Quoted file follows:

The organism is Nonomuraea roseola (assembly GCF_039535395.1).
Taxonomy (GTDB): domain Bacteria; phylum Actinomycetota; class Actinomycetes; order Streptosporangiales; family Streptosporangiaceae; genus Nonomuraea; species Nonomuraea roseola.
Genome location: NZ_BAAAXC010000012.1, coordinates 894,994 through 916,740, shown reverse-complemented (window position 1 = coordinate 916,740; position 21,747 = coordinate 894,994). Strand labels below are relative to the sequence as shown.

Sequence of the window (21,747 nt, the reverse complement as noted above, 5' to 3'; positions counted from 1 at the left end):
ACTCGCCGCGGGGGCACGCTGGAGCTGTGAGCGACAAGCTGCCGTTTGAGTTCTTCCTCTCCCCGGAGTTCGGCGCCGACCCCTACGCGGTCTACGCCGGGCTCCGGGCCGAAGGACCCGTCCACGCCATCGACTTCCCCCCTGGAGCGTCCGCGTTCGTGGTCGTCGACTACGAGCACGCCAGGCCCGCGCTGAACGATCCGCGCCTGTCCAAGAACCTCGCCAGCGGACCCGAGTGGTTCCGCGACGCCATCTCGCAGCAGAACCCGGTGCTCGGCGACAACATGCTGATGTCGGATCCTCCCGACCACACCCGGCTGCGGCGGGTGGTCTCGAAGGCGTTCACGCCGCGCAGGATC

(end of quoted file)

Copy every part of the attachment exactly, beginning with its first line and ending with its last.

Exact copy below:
The organism is Nonomuraea roseola (assembly GCF_039535395.1).
Taxonomy (GTDB): domain Bacteria; phylum Actinomycetota; class Actinomycetes; order Streptosporangiales; family Streptosporangiaceae; genus Nonomuraea; species Nonomuraea roseola.
Genome location: NZ_BAAAXC010000012.1, coordinates 894,994 through 916,740, shown reverse-complemented (window position 1 = coordinate 916,740; position 21,747 = coordinate 894,994). Strand labels below are relative to the sequence as shown.

Sequence of the window (21,747 nt, the reverse complement as noted above, 5' to 3'; positions counted from 1 at the left end):
ACTCGCCGCGGGGGCACGCTGGAGCTGTGAGCGACAAGCTGCCGTTTGAGTTCTTCCTCTCCCCGGAGTTCGGCGCCGACCCCTACGCGGTCTACGCCGGGCTCCGGGCCGAAGGACCCGTCCACGCCATCGACTTCCCCCCTGGAGCGTCCGCGTTCGTGGTCGTCGACTACGAGCACGCCAGGCCCGCGCTGAACGATCCGCGCCTGTCCAAGAACCTCGCCAGCGGACCCGAGTGGTTCCGCGACGCCATCTCGCAGCAGAACCCGGTGCTCGGCGACAACATGCTGATGTCGGATCCTCCCGACCACACCCGGCTGCGGCGGGTGGTCTCGAAGGCGTTCACGCCGCGCAGGATC